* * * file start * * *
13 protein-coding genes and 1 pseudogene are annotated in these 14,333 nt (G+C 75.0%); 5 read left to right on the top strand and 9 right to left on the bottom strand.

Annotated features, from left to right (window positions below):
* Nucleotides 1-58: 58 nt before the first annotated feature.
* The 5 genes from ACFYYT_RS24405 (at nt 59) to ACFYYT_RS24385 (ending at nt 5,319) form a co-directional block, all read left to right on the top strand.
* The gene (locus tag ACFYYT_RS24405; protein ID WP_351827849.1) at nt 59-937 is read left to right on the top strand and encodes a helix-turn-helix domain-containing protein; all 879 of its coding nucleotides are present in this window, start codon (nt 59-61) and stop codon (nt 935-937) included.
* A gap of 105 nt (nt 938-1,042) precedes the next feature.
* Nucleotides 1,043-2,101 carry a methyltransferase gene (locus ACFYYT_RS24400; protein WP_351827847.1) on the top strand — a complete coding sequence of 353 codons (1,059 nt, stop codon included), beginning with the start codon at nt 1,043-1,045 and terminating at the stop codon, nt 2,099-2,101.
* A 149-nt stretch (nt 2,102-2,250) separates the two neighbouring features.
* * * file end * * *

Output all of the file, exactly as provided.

13 protein-coding genes and 1 pseudogene are annotated in these 14,333 nt (G+C 75.0%); 5 read left to right on the top strand and 9 right to left on the bottom strand.

Annotated features, from left to right (window positions below):
* Nucleotides 1-58: 58 nt before the first annotated feature.
* The 5 genes from ACFYYT_RS24405 (at nt 59) to ACFYYT_RS24385 (ending at nt 5,319) form a co-directional block, all read left to right on the top strand.
* The gene (locus tag ACFYYT_RS24405; protein ID WP_351827849.1) at nt 59-937 is read left to right on the top strand and encodes a helix-turn-helix domain-containing protein; all 879 of its coding nucleotides are present in this window, start codon (nt 59-61) and stop codon (nt 935-937) included.
* A gap of 105 nt (nt 938-1,042) precedes the next feature.
* Nucleotides 1,043-2,101 carry a methyltransferase gene (locus ACFYYT_RS24400; protein WP_351827847.1) on the top strand — a complete coding sequence of 353 codons (1,059 nt, stop codon included), beginning with the start codon at nt 1,043-1,045 and terminating at the stop codon, nt 2,099-2,101.
* A 149-nt stretch (nt 2,102-2,250) separates the two neighbouring features.